Well, most calculators find the square root of X as e^(0.5*ln(X)), where e and ln are found using a Taylor series expansion or some other efficient algorithm. Intel processors speed up trig functions by using a look-up table for a close initial guess so the series converges much more rapidly.
I don't know of any processor or compiler that would use a random number generator for a common math functions because random numbers are somewhat expensive to generate (unless done in hardware) and using them would make execution times harder to predict.
The main difference it that humans have to learn to do math, and with computers that is an innate part of their function. If a computer is to think like a human, it needs to be bad in math, as all this mathematical precision is expensive in energy terms. Humans don't usually do e^(0.5*ln(X)) when trying to figure out the square root of some number. One way is to pick a number between 0 and X and multiply that number by itself, if that number is greater than X, then that number is the upper bound of the next number you pick and 0 is the lower bound, otherwise that number picked is the lower bound of the next number picked and X is the upper. If one keeps following that algorithm one gets fairly close to the actual square root fairly quickly. The brain does a lot of its thinking by guesses or random numbers, and often times a quick decision is better than a mathematically precise answer which is what computers are used for.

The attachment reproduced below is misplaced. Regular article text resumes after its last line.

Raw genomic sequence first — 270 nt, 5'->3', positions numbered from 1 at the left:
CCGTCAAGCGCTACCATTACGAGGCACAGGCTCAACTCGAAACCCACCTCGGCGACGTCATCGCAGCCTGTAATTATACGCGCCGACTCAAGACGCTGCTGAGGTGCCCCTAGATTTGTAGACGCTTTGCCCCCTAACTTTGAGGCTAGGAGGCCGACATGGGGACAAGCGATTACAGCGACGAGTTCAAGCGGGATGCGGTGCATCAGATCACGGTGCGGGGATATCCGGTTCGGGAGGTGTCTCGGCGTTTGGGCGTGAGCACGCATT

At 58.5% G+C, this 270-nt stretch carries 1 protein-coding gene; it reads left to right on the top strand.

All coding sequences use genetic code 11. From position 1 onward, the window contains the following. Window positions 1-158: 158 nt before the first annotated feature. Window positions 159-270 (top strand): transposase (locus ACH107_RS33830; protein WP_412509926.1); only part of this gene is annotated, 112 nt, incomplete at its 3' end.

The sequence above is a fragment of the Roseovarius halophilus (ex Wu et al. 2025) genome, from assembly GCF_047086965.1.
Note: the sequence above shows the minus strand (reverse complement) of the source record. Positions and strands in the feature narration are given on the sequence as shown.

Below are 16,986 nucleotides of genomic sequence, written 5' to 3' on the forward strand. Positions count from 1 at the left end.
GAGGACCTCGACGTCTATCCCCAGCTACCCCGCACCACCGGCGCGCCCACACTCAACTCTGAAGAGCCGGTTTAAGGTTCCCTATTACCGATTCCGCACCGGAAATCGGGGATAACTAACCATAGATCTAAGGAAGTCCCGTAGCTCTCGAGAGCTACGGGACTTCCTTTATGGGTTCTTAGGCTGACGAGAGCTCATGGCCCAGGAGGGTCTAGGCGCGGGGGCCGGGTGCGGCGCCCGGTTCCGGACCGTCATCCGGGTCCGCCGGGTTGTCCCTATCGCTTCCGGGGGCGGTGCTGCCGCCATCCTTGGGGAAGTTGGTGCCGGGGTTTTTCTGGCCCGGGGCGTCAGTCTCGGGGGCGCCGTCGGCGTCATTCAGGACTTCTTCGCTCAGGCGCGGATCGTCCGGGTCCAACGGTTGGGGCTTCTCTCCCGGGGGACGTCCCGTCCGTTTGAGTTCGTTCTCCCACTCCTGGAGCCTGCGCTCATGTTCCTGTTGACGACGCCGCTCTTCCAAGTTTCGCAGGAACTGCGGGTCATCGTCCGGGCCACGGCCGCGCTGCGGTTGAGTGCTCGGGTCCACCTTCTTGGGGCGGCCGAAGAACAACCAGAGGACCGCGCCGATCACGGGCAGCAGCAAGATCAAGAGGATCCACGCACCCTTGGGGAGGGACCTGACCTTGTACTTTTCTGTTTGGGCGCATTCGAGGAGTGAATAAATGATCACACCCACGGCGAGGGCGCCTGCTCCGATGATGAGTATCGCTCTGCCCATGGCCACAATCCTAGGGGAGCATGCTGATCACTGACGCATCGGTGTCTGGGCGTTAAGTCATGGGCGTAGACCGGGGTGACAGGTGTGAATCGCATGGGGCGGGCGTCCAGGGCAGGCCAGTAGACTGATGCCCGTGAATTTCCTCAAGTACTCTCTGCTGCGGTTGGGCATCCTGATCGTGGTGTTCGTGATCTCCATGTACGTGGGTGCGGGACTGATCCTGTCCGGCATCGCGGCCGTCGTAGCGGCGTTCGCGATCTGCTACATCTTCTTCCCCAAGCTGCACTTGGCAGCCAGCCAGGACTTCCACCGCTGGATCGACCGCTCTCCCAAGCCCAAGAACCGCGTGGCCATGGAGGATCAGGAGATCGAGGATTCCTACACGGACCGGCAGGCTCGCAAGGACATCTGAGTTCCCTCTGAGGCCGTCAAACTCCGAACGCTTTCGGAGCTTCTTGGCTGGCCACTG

At this point I have to conclude you know absolutely nothing about actual computer science, so maybe you should refrain from commenting on how to simulate human brains (or anything else, really.)